I must admit being very influenced by the Floppy Disk Squad in the lead up to the #1990sCameraChallenge. It was no surprise that I found myself with a Sony Mavica floppy disk camera. The 1999 released MVC-FD83 has a resolution of 1 megapixel (1216×912 interpolated). Even so, a maximum of 8 full resolution photo files could be stored on one 3.5 inch floppy disk. It has a CCD sensor and a 3x zoom (37-111mm equivalent) with the option of manual focus. There is a video, macro, and picture modes including negative, sepia and monochrome. Photo files are JPEG only. The form factor is more reminiscent of a video recorder. There is no optical finder, only a low resolution 84,000 dot LCD (my older A7rii has 1,299,000 dots). This was an age where digital camera designs didn’t feel beholden to traditional forms. Yet it’s comfortable to hold and intuitive to control.
For reasons I don’t understand not all the floppy disks I had could be read or formatted by my camera. And not all files recorded could subsequently be read or saved. This happened for about 1 file per every five disks, which most of the time I could still salvage with patience, but I would completely lose 1 file per 20 disks. Given what I was using the camera for, this could be problematic. In use, the autofocus seemed accurate, and to be honest, the only way to focus. The LCD is so low resolution that I can’t see how you could manually focus accurately. The auto exposure has a shutter speed range of 1/8 to 1/4000 sec. The maximum aperture is f2. The files aren’t malleable and have no head or bottom room. You won’t get recoverable underexposed images.
I was curious as to whether the camera could be used not only for trichromes (any camera with panchromatic monochrome image recording can be used) but for infrared trichromes, and I was pleasantly surprised that it could. Even though the infrared and even red filter layers were underexposed and pretty much unusable on their own, they carried enough colour information to be very effective as a trichrome layer.
My next step was to try and expand the size and resolution of the photographs by creating photostitched collage images. The biggest issues with the work flow was that some of the collages took up to 22 panels. 12 of the 3.5 inch floppy disks could be needed for 1 final collage image. I didn’t take backup images for the different trichrome layers, so if a file was corrupted or couldn’t be read, that particular panel was a problem…. Despite the limitations, I think the results can be beautiful.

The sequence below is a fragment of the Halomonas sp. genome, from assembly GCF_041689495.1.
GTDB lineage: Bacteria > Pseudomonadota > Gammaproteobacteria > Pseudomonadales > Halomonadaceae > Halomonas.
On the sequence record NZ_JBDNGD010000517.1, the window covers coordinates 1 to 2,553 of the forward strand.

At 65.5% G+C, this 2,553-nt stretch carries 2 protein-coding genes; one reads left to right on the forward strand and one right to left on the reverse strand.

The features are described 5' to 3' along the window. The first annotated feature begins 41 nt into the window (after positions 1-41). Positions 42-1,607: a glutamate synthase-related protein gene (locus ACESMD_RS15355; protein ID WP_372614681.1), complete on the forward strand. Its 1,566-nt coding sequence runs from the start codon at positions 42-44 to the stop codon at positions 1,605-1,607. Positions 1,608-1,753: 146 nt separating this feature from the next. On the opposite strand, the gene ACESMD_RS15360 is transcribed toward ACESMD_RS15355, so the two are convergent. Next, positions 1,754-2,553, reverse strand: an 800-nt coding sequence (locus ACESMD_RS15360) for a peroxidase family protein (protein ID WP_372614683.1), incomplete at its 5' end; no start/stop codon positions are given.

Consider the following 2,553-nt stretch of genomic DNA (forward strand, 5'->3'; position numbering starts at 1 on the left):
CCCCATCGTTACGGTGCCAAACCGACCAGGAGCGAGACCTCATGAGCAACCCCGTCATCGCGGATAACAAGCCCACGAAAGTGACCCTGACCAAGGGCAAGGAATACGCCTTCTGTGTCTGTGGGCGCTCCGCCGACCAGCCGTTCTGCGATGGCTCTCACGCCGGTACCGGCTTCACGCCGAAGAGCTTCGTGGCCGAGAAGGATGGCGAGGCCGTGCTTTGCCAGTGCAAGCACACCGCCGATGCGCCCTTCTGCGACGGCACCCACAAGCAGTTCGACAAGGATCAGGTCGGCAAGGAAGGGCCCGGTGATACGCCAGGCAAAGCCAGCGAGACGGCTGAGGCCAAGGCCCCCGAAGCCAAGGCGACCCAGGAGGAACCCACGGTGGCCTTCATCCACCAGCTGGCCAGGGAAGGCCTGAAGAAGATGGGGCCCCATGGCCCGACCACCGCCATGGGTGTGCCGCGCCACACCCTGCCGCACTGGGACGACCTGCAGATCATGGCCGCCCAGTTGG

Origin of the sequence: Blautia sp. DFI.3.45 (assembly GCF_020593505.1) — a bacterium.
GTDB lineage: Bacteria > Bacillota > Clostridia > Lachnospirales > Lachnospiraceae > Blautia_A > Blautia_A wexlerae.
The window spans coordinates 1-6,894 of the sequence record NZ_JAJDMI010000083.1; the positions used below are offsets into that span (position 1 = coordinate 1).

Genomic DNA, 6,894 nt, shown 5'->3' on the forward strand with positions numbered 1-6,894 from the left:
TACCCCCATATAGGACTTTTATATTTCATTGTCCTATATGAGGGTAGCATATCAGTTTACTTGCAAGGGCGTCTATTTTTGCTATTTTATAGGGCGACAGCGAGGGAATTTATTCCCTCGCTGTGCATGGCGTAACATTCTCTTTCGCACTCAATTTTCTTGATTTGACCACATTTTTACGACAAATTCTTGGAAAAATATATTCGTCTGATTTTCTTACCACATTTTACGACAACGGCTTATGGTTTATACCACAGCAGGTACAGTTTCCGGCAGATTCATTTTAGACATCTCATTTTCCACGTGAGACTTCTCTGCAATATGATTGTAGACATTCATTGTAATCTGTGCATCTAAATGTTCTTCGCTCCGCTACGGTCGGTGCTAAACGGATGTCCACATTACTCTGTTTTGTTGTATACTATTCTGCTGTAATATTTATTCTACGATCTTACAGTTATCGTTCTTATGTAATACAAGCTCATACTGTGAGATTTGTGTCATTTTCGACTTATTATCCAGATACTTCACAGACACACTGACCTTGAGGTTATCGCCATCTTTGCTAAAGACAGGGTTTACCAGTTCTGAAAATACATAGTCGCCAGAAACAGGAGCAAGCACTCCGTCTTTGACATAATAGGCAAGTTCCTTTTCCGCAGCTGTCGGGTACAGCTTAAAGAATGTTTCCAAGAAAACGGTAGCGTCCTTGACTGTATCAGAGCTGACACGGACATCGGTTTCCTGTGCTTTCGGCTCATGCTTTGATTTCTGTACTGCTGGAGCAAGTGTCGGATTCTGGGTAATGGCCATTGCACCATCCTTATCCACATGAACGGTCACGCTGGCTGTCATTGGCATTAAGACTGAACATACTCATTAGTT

I am surprised at what I can make with tech that old and limited. But then again, that was the whole point of the #ShittyCameraChallenge, to see what the photographer could do, not just the camera.
I enjoy an improbable camera, so when the 1990s challenge came around I opted for the most improbable of the lot: a Sony Mavica FD91. This camera is properly, properly bonkers, like Sony took the lens from a high-end camcorder and slapped a floppy disk drive onto it. It has all the possible bells and whistles: 14x optical zoom with a ridiculously good image stabiliser, really good macro capability, plenty of options for manual control … but of course it can only write to floppy disk. It’s not clear why anybody ever thought this camera was a good idea and it probably shouldn’t exist, but somehow it does, and honestly it’s a lot of fun to play with!
It’s probably something to do with the camcorder lens, but everything shot with this Mavica somehow comes out looking like 1980s VHS (despite it being a camera from 1999) – hold a star filter in front of the lens and honestly you’ve got something from a 1983 TV Christmas special. Other times it generates spectacular bright pink vertical striped lens flare for that vintage low budget sci-fi vibe.
The only time I was able to get something passable from it was by making use of the macro capabilities and manual focus to create stylised landscapes from the inside of a Christmas tree ornament. It took a bit of playing around with a Polaroid Lab and emulsion lifts, but to my great surprise I’ve ended up with some genuine keepers – and nobody would ever guess they started life on a floppy disk! Let’s just keep that between us.
If you’re looking for a bit of over the top retro fun and have something that can read the disks I’d definitely recommend this camera. It’ll certainly get people talking if you take it out and about. Don’t expect anything useful from it though – unless you’re trying to recreate that 80s VHS vibe, in which case buy a crate of floppy disks and knock yourself out.
A Final Note
If you thought film was nostalgic, you will certainly get a kick out of a Mavica Floppy Disk camera, though whether you will get a keeper photograph or not, we can’t make any promises …
We are not the only people to have used the Mavica FD for the #ShittyCameraChallenge, and if you want to find the Challenge, all our accounts and images—including from everyone who used a Mavica FD and all the other 1990s cameras besides—can be found on Mastodon on the ShittyCameraChallenge account of Adam James (https://Photog.Social/@ShittyCameraChallenge).
The next Shitty Camera Challenge is starting is starting in June 2023. We hope that you will be able to join us.